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Etymologies

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Examples

  • I think myself greatly obliged to him for the very obliging notice he has been pleased to take of me, and should be glad to contribute anything in my power to compleating his design.

    Life of Adam Smith

  • Another thing that illustrates the natural kindness of the negro race is the care which they take of the children of their deceased kinspeople.

    The Negro and the White Man

  • After which, St. Brendan advised to take of the water of the fountain; for till then they had only used it to wash their feet and hands.

    The Hermits

  • The Donnithorne Arms stood at the entrance of the village, and a small farmyard and stackyard which flanked it, indicating that there was a pretty take of land attached to the inn, gave the traveller a promise of good feed for himself and his horse, which might well console him for the ignorance in which the weather-beaten sign left him as to the heraldic bearings of that ancient family, the Donnithornes.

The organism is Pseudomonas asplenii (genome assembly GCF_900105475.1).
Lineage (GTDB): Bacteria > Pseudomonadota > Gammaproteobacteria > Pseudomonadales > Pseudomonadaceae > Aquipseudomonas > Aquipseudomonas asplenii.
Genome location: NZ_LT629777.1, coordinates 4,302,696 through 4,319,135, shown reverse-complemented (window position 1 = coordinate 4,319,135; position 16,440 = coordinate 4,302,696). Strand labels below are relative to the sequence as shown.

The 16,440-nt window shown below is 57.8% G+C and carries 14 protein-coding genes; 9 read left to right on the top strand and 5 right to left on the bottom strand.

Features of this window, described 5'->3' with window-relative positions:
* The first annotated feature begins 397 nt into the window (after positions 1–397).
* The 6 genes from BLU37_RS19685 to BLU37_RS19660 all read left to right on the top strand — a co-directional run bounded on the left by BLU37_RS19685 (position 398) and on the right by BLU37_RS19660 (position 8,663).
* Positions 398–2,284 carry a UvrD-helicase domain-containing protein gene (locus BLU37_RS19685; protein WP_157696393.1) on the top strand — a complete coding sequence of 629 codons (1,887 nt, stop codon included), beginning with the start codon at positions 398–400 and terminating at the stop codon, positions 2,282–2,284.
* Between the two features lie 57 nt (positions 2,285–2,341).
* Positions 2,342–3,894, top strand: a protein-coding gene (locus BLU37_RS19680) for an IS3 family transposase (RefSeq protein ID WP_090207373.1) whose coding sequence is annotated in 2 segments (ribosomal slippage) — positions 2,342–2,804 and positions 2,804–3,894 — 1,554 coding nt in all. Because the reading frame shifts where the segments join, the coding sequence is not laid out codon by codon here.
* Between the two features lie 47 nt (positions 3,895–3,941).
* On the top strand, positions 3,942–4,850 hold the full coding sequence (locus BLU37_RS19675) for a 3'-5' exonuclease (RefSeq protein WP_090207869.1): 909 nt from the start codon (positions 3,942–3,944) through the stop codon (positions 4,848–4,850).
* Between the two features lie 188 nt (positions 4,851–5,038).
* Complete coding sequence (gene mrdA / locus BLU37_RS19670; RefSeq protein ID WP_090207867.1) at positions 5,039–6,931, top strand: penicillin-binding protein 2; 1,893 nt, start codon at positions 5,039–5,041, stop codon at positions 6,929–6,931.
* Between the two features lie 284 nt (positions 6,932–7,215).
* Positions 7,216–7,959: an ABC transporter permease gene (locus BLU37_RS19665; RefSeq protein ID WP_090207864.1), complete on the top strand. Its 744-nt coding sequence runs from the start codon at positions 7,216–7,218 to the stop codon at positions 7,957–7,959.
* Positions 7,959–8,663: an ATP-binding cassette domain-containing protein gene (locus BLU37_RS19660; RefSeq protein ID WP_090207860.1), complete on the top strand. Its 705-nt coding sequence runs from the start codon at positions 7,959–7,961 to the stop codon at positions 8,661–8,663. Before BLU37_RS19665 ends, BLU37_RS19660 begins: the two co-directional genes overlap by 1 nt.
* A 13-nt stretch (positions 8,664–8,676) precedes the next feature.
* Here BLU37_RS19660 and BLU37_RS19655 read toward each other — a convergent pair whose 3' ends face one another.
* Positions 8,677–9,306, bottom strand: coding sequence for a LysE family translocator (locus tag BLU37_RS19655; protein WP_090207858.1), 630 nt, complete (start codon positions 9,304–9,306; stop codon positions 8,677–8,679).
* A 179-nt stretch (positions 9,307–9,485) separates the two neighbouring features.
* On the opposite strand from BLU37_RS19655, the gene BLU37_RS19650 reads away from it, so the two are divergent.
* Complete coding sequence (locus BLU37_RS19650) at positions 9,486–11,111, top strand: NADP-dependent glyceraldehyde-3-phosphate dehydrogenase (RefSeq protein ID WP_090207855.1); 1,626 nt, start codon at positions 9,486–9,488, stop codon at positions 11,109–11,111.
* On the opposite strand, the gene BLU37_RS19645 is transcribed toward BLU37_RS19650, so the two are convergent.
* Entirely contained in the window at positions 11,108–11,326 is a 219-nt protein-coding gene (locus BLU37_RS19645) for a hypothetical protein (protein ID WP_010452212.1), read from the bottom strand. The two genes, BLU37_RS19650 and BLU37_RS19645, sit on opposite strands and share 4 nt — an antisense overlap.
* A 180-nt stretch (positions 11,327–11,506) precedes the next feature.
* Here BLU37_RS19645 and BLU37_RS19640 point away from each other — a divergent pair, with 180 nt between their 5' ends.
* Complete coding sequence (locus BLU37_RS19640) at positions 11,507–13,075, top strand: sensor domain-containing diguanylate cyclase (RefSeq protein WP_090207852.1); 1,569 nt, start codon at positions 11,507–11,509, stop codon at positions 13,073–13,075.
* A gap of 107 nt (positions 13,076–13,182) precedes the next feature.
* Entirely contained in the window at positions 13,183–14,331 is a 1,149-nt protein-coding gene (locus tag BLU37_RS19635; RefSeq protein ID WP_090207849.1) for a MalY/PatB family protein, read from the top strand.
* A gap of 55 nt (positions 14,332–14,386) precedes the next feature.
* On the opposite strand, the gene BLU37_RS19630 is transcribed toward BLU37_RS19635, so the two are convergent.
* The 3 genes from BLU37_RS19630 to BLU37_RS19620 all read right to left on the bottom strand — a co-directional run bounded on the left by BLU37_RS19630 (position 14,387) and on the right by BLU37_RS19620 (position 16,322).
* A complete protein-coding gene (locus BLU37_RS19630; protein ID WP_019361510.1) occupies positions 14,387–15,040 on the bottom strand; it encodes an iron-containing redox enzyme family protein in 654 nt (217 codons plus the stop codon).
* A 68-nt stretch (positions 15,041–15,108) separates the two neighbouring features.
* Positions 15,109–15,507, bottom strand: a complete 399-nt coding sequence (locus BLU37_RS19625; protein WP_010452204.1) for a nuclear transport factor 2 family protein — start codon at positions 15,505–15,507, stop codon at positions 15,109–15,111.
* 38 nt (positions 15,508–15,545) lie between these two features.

Adam Bede

  • That was also the take of Bakr Atyani of the Middle East Broadcasting Corporation, who met him five months later.

    The Longest War

  • Analysts pointed out that Mr. Humala's military background couldn't be more unlike that of Mr. da Silva, who was a union leader accustomed to the give and take of negotiations.

    Peru Votes in Divisive Runoff for President

  • I could name you Several of your Merchts. here that tells us you will readily and Streneuously add your Endeavours to take of this prohibition, I am

    Letter from Robert Carter to John Stark, May 30 and July 9, 1728

  • His initial take of butterflies from the Dobbo environs seemed promising.

    The Song of The Dodo

  • Cash that I would have him take of me in payment at the Discots: of £15 perCt. & request you to urge this as Strongly as Is proper yet not to break with him in that Accot.

    Letter from Robert Carter to [Mann Page, May 21, 1728]

  • Whoso cometh to our city and Allah vouchsafeth him competence to enter it, let him take of the treasure all he can, but touch not aught that is on my body, for it is the covering of my shame150 and the outfit for the last journey; wherefore let him fear Allah and despoil naught thereof; else will he destroy his own self.

    The Book of The Thousand Nights And A Night

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